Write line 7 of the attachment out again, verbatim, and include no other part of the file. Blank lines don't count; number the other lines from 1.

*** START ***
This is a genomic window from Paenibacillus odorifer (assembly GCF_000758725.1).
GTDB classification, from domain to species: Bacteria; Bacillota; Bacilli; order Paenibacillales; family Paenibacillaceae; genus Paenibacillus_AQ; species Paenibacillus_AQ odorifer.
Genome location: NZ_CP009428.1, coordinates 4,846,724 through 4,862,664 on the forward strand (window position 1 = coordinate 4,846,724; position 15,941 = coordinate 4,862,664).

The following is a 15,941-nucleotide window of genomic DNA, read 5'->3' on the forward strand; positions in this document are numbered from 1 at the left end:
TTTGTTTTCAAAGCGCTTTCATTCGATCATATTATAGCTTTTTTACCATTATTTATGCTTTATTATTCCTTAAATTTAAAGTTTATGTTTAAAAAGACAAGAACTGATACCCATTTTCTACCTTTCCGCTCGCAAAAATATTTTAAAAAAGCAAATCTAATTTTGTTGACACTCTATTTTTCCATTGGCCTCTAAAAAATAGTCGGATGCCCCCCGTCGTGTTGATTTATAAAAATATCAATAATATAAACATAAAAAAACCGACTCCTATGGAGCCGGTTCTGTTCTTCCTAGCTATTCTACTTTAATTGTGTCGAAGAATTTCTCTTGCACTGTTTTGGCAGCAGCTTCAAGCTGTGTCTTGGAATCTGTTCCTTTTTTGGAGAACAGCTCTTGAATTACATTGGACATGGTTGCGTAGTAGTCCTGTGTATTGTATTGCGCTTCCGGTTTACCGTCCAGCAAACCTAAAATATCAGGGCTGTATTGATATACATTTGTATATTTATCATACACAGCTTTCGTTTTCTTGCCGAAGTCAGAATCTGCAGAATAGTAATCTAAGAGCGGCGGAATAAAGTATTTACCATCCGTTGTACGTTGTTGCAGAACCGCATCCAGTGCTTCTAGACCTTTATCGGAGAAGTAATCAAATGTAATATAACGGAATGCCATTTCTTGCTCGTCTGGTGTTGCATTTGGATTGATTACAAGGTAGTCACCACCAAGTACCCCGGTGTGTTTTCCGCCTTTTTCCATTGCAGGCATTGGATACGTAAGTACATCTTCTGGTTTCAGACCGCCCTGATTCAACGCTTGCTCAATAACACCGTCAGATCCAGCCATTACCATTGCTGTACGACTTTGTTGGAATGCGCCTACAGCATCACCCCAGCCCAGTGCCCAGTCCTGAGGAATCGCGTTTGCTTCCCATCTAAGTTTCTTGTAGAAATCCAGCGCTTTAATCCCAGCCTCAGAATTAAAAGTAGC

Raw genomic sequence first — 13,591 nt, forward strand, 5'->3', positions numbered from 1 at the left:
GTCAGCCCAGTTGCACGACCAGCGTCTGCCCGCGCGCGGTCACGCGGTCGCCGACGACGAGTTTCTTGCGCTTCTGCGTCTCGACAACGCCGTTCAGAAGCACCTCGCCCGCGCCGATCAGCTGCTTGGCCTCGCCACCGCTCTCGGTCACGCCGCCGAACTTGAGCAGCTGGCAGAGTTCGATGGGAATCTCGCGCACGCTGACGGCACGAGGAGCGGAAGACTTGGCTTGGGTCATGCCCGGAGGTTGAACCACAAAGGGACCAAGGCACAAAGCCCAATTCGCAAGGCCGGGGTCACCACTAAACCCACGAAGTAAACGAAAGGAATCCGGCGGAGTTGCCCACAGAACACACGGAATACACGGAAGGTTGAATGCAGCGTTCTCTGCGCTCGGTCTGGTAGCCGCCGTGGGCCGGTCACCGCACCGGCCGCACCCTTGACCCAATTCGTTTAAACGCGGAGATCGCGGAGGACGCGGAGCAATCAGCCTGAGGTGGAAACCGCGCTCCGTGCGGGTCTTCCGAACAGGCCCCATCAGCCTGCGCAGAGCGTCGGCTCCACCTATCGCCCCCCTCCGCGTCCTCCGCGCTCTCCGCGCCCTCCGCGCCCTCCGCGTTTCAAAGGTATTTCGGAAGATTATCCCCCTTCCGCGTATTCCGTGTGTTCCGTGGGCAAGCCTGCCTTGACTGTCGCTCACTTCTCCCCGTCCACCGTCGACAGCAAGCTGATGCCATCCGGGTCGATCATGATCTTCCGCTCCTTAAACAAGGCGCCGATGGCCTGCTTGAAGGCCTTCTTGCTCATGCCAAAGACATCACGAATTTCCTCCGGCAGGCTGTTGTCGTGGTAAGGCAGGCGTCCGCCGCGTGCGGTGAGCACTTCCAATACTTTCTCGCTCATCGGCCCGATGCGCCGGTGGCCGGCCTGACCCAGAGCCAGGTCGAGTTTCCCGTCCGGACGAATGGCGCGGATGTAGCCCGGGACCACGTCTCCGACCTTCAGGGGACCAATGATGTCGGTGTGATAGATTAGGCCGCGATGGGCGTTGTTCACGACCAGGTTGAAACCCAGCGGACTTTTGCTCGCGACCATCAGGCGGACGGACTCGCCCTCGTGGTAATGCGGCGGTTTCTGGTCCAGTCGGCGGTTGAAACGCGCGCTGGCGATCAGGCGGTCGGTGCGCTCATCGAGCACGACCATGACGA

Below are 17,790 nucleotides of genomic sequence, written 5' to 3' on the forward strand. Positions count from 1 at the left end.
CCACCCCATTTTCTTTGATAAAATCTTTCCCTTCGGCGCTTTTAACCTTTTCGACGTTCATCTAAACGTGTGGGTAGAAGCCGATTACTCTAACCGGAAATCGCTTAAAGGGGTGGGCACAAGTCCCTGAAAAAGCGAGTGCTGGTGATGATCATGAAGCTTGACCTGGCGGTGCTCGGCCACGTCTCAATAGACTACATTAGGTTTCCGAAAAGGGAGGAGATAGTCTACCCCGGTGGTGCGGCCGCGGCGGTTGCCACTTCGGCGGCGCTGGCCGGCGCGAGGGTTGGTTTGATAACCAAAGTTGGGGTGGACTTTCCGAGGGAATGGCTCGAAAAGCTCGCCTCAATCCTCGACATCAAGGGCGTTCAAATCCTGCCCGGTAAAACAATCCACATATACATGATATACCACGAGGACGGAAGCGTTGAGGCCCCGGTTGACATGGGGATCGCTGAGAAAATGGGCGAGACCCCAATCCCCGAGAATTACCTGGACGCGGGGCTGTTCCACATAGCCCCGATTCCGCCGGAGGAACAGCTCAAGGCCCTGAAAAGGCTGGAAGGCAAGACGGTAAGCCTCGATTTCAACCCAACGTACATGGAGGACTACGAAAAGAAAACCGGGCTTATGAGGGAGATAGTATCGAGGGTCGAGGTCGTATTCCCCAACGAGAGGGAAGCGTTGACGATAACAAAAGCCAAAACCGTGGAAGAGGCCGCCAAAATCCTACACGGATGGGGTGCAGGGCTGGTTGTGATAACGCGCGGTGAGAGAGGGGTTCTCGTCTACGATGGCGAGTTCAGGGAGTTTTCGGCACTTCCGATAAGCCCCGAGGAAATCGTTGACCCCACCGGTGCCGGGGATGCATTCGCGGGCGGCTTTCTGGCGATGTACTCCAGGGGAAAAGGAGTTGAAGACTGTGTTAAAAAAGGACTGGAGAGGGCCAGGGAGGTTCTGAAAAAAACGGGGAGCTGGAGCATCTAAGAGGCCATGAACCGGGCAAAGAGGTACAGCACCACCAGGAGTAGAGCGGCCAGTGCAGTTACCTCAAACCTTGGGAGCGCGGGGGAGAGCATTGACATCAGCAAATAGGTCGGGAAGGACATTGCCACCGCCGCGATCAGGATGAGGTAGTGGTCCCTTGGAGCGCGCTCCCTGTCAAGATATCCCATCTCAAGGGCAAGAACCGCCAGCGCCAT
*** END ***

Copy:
GTCAGCCCAGTTGCACGACCAGCGTCTGCCCGCGCGCGGTCACGCGGTCGCCGACGACGAGTTTCTTGCGCTTCTGCGTCTCGACAACGCCGTTCAGAAGCACCTCGCCCGCGCCGATCAGCTGCTTGGCCTCGCCACCGCTCTCGGTCACGCCGCCGAACTTGAGCAGCTGGCAGAGTTCGATGGGAATCTCGCGCACGCTGACGGCACGAGGAGCGGAAGACTTGGCTTGGGTCATGCCCGGAGGTTGAACCACAAAGGGACCAAGGCACAAAGCCCAATTCGCAAGGCCGGGGTCACCACTAAACCCACGAAGTAAACGAAAGGAATCCGGCGGAGTTGCCCACAGAACACACGGAATACACGGAAGGTTGAATGCAGCGTTCTCTGCGCTCGGTCTGGTAGCCGCCGTGGGCCGGTCACCGCACCGGCCGCACCCTTGACCCAATTCGTTTAAACGCGGAGATCGCGGAGGACGCGGAGCAATCAGCCTGAGGTGGAAACCGCGCTCCGTGCGGGTCTTCCGAACAGGCCCCATCAGCCTGCGCAGAGCGTCGGCTCCACCTATCGCCCCCCTCCGCGTCCTCCGCGCTCTCCGCGCCCTCCGCGCCCTCCGCGTTTCAAAGGTATTTCGGAAGATTATCCCCCTTCCGCGTATTCCGTGTGTTCCGTGGGCAAGCCTGCCTTGACTGTCGCTCACTTCTCCCCGTCCACCGTCGACAGCAAGCTGATGCCATCCGGGTCGATCATGATCTTCCGCTCCTTAAACAAGGCGCCGATGGCCTGCTTGAAGGCCTTCTTGCTCATGCCAAAGACATCACGAATTTCCTCCGGCAGGCTGTTGTCGTGGTAAGGCAGGCGTCCGCCGCGTGCGGTGAGCACTTCCAATACTTTCTCGCTCATCGGCCCGATGCGCCGGTGGCCGGCCTGACCCAGAGCCAGGTCGAGTTTCCCGTCCGGACGAATGGCGCGGATGTAGCCCGGGACCACGTCTCCGACCTTCAGGGGACCAATGATGTCGGTGTGATAGATTAGGCCGCGATGGGCGTTGTTCACGACCAGGTTGAAACCCAGCGGACTTTTGCTCGCGACCATCAGGCGGACGGACTCGCCCTCGTGGTAATGCGGCGGTTTCTGGTCCAGTCGGCGGTTGAAACGCGCGCTGGCGATCAGGCGGTCGGTGCGCTCATCGAGCACGACCATGACGA